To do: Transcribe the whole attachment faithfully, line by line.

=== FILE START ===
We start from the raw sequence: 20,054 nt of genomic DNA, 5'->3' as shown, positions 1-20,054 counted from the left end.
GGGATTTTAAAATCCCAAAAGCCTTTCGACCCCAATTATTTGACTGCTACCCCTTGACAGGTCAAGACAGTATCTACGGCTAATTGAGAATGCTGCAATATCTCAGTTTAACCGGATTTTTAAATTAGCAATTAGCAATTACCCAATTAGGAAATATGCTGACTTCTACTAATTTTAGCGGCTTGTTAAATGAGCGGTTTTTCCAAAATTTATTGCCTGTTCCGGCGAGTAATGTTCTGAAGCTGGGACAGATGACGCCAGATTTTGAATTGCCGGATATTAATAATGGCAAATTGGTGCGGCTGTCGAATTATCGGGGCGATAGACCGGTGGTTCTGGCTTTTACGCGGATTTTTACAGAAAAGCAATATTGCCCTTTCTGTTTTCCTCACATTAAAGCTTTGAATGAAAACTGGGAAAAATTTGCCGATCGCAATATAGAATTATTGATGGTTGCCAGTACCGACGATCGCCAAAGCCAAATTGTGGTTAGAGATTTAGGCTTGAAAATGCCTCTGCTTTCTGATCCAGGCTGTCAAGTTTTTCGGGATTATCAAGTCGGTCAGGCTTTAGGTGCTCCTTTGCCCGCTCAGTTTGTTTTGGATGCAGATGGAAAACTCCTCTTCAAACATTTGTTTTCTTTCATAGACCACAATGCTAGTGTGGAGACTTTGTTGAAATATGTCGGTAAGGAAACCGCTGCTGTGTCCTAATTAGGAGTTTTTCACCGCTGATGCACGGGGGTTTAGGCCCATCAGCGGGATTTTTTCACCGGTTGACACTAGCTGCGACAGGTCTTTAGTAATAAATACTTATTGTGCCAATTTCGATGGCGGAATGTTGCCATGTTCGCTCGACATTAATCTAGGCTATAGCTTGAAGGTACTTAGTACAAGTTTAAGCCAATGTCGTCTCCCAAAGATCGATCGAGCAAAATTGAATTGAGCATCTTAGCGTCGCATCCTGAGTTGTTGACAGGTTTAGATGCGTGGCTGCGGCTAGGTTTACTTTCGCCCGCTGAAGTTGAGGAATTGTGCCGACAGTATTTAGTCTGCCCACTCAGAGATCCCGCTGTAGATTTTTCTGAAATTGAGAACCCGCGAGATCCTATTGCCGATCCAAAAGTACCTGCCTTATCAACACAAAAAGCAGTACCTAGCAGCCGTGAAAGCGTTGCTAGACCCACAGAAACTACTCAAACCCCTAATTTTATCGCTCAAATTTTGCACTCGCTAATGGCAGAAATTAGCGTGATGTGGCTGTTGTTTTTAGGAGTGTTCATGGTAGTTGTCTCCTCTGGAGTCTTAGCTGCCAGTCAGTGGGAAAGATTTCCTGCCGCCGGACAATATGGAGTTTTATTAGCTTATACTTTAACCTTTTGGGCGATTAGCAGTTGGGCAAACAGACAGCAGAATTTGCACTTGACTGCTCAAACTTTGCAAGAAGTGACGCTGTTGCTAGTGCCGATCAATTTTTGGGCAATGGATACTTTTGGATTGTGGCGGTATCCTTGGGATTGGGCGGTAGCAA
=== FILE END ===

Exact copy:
We start from the raw sequence: 20,054 nt of genomic DNA, 5'->3' as shown, positions 1-20,054 counted from the left end.
GGGATTTTAAAATCCCAAAAGCCTTTCGACCCCAATTATTTGACTGCTACCCCTTGACAGGTCAAGACAGTATCTACGGCTAATTGAGAATGCTGCAATATCTCAGTTTAACCGGATTTTTAAATTAGCAATTAGCAATTACCCAATTAGGAAATATGCTGACTTCTACTAATTTTAGCGGCTTGTTAAATGAGCGGTTTTTCCAAAATTTATTGCCTGTTCCGGCGAGTAATGTTCTGAAGCTGGGACAGATGACGCCAGATTTTGAATTGCCGGATATTAATAATGGCAAATTGGTGCGGCTGTCGAATTATCGGGGCGATAGACCGGTGGTTCTGGCTTTTACGCGGATTTTTACAGAAAAGCAATATTGCCCTTTCTGTTTTCCTCACATTAAAGCTTTGAATGAAAACTGGGAAAAATTTGCCGATCGCAATATAGAATTATTGATGGTTGCCAGTACCGACGATCGCCAAAGCCAAATTGTGGTTAGAGATTTAGGCTTGAAAATGCCTCTGCTTTCTGATCCAGGCTGTCAAGTTTTTCGGGATTATCAAGTCGGTCAGGCTTTAGGTGCTCCTTTGCCCGCTCAGTTTGTTTTGGATGCAGATGGAAAACTCCTCTTCAAACATTTGTTTTCTTTCATAGACCACAATGCTAGTGTGGAGACTTTGTTGAAATATGTCGGTAAGGAAACCGCTGCTGTGTCCTAATTAGGAGTTTTTCACCGCTGATGCACGGGGGTTTAGGCCCATCAGCGGGATTTTTTCACCGGTTGACACTAGCTGCGACAGGTCTTTAGTAATAAATACTTATTGTGCCAATTTCGATGGCGGAATGTTGCCATGTTCGCTCGACATTAATCTAGGCTATAGCTTGAAGGTACTTAGTACAAGTTTAAGCCAATGTCGTCTCCCAAAGATCGATCGAGCAAAATTGAATTGAGCATCTTAGCGTCGCATCCTGAGTTGTTGACAGGTTTAGATGCGTGGCTGCGGCTAGGTTTACTTTCGCCCGCTGAAGTTGAGGAATTGTGCCGACAGTATTTAGTCTGCCCACTCAGAGATCCCGCTGTAGATTTTTCTGAAATTGAGAACCCGCGAGATCCTATTGCCGATCCAAAAGTACCTGCCTTATCAACACAAAAAGCAGTACCTAGCAGCCGTGAAAGCGTTGCTAGACCCACAGAAACTACTCAAACCCCTAATTTTATCGCTCAAATTTTGCACTCGCTAATGGCAGAAATTAGCGTGATGTGGCTGTTGTTTTTAGGAGTGTTCATGGTAGTTGTCTCCTCTGGAGTCTTAGCTGCCAGTCAGTGGGAAAGATTTCCTGCCGCCGGACAATATGGAGTTTTATTAGCTTATACTTTAACCTTTTGGGCGATTAGCAGTTGGGCAAACAGACAGCAGAATTTGCACTTGACTGCTCAAACTTTGCAAGAAGTGACGCTGTTGCTAGTGCCGATCAATTTTTGGGCAATGGATACTTTTGGATTGTGGCGGTATCCTTGGGATTGGGCGGTAGCAA